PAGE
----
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The Courts Crime United States

Supreme Court Decides Your Silence May Be Used Against You 662

Posted by Unknown Lamer
from the should-have-just-left dept.
crackspackle writes "The Supreme Court ruled in favor of the State of Texas earlier today in a murder trial where the defendant, prior to be taken into custody, had been questioned by the police and chose to remain silent on key questions. This fact was bought up at trial and used to convict him. Most of us have seen at least enough cop shows to know police must read a suspect their Miranda rights when placing them in custody. The issue was a bit murkier here in that the defendant had not yet been detained and while we all probably thought the freedom from self-incrimination was an implicit right as stated in the Constitution, apparently SCOTUS now thinks you have to claim that right or at least be properly mirandized first." It appears that if you are "free to leave at any time" you lose a few rights. Fancy trick, up there with getting kids to write apology letters.
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Supreme Court Decides Your Silence May Be Used Against You

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  • wtf (Score:5, Insightful)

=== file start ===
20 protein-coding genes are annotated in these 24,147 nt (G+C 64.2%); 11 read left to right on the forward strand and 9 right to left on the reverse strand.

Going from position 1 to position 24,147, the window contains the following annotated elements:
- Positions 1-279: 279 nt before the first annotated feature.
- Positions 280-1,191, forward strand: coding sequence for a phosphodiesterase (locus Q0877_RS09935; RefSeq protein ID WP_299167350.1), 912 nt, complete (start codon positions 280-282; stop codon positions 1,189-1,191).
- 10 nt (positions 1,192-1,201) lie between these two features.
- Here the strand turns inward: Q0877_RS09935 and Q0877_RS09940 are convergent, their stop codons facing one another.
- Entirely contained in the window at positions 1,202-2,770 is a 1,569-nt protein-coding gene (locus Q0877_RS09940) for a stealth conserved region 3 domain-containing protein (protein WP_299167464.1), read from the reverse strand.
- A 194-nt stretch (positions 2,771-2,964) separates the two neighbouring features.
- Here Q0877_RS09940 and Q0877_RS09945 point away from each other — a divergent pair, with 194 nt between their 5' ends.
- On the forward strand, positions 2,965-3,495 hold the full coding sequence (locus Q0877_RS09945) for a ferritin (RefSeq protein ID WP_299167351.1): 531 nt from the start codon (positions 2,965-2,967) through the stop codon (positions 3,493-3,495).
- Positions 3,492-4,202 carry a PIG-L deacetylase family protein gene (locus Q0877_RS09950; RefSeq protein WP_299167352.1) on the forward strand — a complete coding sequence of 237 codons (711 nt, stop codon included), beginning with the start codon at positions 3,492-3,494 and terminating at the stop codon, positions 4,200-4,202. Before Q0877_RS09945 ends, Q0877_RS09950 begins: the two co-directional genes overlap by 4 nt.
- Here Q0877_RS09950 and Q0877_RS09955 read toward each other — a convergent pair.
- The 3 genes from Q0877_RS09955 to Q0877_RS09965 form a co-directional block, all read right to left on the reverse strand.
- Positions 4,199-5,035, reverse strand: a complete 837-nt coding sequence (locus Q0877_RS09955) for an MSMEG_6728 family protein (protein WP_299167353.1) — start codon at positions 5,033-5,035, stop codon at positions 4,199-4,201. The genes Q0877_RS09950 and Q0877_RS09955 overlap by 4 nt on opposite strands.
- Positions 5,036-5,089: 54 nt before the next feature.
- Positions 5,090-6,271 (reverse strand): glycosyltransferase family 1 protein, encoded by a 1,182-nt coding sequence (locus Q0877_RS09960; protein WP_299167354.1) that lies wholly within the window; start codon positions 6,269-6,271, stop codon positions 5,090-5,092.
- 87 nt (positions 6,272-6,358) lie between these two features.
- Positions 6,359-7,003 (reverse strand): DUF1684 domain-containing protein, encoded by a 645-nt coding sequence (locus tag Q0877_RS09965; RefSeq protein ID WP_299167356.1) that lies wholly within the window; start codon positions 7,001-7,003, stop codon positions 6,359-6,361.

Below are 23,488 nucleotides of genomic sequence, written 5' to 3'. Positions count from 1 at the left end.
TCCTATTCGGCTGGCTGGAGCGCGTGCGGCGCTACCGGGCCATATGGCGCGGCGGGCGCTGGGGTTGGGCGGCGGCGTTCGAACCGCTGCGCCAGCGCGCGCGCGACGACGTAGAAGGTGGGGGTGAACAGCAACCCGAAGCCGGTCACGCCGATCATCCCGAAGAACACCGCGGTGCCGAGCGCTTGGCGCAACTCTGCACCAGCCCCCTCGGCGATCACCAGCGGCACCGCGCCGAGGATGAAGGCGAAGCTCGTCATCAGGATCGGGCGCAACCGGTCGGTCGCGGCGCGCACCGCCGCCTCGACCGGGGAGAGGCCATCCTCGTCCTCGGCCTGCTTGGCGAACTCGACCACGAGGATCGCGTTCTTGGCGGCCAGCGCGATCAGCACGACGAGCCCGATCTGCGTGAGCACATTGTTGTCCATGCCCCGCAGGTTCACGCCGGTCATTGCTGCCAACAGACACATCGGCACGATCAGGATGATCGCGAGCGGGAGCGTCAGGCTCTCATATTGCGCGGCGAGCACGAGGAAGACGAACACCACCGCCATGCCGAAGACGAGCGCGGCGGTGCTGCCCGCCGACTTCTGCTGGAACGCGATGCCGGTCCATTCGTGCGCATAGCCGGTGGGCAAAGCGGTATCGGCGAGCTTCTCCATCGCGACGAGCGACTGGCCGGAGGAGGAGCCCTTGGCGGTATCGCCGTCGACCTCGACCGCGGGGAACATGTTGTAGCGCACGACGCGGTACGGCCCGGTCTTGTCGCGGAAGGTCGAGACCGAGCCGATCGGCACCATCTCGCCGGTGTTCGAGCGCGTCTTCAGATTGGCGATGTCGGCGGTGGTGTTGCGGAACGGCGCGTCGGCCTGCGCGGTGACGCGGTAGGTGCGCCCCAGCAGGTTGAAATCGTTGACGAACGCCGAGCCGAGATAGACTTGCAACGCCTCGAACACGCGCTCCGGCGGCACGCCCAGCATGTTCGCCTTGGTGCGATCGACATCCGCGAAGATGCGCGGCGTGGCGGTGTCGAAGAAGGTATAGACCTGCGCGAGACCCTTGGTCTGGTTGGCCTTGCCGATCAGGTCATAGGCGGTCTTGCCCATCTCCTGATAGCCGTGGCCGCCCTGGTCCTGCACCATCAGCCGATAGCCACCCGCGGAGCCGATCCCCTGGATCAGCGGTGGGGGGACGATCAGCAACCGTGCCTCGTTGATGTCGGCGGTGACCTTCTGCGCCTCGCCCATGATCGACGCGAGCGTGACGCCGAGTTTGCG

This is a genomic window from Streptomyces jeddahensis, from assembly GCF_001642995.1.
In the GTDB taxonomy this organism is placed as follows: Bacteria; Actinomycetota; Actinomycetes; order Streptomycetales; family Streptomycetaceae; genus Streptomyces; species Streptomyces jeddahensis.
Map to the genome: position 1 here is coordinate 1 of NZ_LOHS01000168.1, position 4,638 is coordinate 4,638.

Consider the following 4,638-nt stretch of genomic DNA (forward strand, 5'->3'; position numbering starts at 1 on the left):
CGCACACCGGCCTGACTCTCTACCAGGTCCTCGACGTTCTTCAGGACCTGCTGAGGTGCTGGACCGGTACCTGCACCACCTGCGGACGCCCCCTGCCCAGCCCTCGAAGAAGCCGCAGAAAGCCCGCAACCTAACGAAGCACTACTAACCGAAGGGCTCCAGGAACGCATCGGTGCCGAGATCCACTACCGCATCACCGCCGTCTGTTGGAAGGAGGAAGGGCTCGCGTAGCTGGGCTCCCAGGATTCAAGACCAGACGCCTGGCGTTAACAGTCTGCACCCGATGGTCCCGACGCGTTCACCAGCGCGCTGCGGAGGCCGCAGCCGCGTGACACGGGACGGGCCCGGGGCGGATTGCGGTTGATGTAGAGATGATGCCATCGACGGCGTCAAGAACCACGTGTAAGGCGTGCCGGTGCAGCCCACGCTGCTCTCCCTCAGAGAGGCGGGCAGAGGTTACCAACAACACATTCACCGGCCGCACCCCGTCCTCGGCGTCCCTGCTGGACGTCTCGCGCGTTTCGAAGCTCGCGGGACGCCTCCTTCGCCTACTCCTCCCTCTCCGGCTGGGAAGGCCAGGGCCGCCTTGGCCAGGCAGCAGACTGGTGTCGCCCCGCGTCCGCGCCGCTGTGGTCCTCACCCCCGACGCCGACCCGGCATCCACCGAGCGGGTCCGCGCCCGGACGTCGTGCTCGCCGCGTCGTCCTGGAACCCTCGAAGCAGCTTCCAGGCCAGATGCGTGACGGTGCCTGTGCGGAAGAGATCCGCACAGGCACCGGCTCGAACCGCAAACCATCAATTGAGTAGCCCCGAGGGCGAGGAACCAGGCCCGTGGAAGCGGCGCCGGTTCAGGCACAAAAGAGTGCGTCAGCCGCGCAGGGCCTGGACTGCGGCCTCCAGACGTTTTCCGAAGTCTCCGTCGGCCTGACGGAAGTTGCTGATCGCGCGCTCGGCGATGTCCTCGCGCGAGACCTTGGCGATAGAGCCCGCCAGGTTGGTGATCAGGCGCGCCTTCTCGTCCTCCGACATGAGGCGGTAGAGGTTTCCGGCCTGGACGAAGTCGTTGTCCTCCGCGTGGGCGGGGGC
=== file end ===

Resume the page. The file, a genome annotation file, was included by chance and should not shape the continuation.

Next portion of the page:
by cosm (1072588) <thecosm3&gmail,com> on Monday June 17, 2013 @07:05PM (#44034601)
    so if the police dont read you your rights, you lose them? land of the...fuck it
  • by aristotle-dude (626586) on Monday June 17, 2013 @07:10PM (#44034631)
    When you remain silent, that is an action rather than a statement. Both your statements and actions can be used against you. It's right there in the Miranda rights.
  • Wow (Score:3, Insightful)

    by squidflakes (905524) on Monday June 17, 2013 @07:14PM (#44034665) Homepage

    Ok, first off it's the Miranda Warning, not the Miranda Rights. You have them at all times, read to you or not. The warning is there to remind you that you have the option not to incriminate yourself.

    Or, at least it was until this decision. Ahh, The Roberts Court, whittling our rights down one 5-4 at a time.

  • by v1 (525388) on Monday June 17, 2013 @07:21PM (#44034721) Homepage Journal

    I recall debating about that in the past. The question arose:

    Office: "stay here."
    Citizen: "Am I under arrest?"